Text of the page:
They say that to succeed in the precarious world of the arts — whether it's music, painting or literature — it helps to have a businesslike approach.
Go to the "office," keep those regular hours, set the goals and execute them, even have a business plan.
Vancouver indie rockers Said the Whale, who are performing a free concert at Whistler Olympic Plaza on Sunday, June 29 at 8:30 p.m., tries to keep this in mind, says singer-guitarist Tyler Bancroft.
Since winning the Juno Award for New Group of the Year in 2011, Said the Whale has released two LPs and two EPs. Before that came a huge output of two LPs and eight EPs since the band began in 2007.
But Bancroft says this was more about keeping the creative juices flowing.
"That's more about us being excited about wanting to put more stuff out. Champing at the bit. You can certainly argue that from a business perspective it is smarter to space (releases) out a little bit, or whatever, but we try hard not to have our creative decisions influenced by business," he says.
"We pay attention to everything. We want to keep our business successful, but at the same time it's hard not to get excited when putting together a new tune."
When asked if it isn't a little unusual to describe a band as a business, Bancroft says Said the Whale keeps the music, the most important thing, front and centre.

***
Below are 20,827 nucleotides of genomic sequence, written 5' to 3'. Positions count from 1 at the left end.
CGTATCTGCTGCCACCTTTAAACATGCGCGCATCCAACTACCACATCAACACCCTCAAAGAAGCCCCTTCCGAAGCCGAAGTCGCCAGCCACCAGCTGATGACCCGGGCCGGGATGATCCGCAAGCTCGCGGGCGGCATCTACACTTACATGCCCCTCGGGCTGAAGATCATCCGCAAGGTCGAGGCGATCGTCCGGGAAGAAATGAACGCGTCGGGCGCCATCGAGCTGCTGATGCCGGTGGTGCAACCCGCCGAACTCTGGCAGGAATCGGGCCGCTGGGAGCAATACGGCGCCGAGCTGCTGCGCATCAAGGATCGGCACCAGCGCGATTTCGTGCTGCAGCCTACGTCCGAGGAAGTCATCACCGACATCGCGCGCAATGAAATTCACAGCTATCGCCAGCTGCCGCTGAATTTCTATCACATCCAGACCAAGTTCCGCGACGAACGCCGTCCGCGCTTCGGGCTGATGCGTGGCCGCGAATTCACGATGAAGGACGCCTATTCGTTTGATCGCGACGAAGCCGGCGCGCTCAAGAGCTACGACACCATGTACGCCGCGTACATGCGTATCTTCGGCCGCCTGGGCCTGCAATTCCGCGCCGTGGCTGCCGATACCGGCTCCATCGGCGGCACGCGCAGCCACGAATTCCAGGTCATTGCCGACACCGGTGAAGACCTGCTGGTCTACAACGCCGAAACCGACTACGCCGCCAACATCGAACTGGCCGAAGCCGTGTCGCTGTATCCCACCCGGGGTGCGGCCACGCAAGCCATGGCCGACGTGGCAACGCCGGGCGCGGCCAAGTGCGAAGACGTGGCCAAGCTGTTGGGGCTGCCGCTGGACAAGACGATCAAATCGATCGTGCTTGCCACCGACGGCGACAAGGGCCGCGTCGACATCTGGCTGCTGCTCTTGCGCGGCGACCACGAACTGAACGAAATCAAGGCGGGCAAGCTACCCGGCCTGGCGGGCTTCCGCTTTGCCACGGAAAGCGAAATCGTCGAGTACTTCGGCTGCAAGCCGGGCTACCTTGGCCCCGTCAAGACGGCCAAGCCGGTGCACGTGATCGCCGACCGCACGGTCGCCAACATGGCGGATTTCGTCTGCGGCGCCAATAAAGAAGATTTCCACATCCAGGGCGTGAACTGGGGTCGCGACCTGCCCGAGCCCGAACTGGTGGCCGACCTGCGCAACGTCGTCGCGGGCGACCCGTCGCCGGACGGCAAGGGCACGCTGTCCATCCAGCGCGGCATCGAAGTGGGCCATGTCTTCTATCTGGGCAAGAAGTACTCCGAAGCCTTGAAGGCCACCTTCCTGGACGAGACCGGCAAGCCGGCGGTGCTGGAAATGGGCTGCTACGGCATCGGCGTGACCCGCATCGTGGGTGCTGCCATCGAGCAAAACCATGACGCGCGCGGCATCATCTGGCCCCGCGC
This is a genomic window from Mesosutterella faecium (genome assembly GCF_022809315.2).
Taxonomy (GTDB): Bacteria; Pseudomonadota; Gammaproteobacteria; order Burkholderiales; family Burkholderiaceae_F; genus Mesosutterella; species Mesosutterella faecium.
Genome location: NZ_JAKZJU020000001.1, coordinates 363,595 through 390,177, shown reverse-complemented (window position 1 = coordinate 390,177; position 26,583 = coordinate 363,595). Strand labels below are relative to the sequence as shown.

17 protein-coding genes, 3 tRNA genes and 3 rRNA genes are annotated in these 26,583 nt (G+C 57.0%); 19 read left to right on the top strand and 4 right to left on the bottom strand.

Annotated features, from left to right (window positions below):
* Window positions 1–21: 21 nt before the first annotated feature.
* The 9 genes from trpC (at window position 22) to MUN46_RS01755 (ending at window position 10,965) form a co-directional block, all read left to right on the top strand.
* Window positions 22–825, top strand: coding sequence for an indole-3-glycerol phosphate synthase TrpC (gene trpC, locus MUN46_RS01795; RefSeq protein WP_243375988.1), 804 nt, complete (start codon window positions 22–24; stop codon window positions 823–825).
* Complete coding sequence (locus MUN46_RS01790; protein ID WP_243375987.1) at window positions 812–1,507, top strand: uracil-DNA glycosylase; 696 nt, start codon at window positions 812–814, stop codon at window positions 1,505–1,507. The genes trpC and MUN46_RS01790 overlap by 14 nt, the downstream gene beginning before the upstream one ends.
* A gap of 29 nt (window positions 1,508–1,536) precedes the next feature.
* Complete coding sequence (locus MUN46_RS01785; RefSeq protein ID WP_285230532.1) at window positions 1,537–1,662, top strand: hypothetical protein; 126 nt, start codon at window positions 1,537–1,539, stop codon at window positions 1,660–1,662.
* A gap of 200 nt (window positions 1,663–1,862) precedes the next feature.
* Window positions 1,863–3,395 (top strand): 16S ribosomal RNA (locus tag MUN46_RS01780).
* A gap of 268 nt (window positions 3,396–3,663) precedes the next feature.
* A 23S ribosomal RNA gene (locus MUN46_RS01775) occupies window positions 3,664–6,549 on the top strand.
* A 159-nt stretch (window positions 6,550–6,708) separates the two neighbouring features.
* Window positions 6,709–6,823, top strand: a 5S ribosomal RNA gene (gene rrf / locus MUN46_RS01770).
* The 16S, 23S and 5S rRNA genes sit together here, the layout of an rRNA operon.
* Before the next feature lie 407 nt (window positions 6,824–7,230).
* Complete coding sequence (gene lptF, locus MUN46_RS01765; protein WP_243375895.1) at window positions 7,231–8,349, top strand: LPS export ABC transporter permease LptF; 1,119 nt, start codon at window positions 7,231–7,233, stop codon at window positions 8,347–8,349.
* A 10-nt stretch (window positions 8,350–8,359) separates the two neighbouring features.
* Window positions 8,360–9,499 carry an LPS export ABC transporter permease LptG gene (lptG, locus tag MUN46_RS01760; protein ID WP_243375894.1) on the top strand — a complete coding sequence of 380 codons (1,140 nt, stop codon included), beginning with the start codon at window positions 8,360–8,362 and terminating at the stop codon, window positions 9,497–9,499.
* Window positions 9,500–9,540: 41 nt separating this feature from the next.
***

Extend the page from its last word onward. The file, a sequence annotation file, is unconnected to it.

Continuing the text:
"You have to look at playing music like a small business, but at the same time you have to separate the two because you need to make sure you are doing things for the right reasons," Bancroft says.
Along with Bancroft, Said the Whale is made up of keyboardist Jaycelyn Brown, singer-guitarist Ben Worcester, Spencer Schoening on drums and Nathan Shaw on bass.
Brown moved to Whistler a year ago.
"She loves it. Our concert is almost a hometown show," Bancroft says.
Having just returned from backing Tokyo Police Club on tour, the Whistler Presents show is part of a summer of "one-offs" for the band. Those one-offs include the Calgary Stampede, Bluesfest in Ottawa, Edgefest in Toronto, and a festival in Haida Gwaii.
"This is the way it goes with a lot of bands, you're flying in and out of places — though with Whistler it's a little better, we're so close," he says. "This summer we don't have a lot of long touring to do. It's mainly, fly to a location, do a few shows, and fly home. It's going to be a relaxed summer."
Musically, Bancroft says their latest album Hawaiii (2013) is different from their other records, and he credits this to the fact that Said the Whale has two songwriters.
"It's funny, a lot of people say it's our most pop-like record. That may be true for some songs, but it's also the most experimental record we've made and the mellowest record we've made. It's a very broad record in terms of genre, but we've always been a band who has tried to explode different genres," he says.
"As songwriters we have a lot of interests when it comes to music. Going into writing a record, there is never any goal of what it's going to be, other than our best record, which is what we always want to make."
The fans on tour have responded to Hawaiii positively.
"We went on tour about a month-and-a-half after the record came out and a lot of people were singing along to the new songs already... which is a really nice feeling. We have a pretty amazing fanbase that has stuck by us," Bancroft says.
Along with Said the Whale, Victoria's folk and reggae duo Jon and Roy play on Sunday, June 29, at 7:30 p.m.
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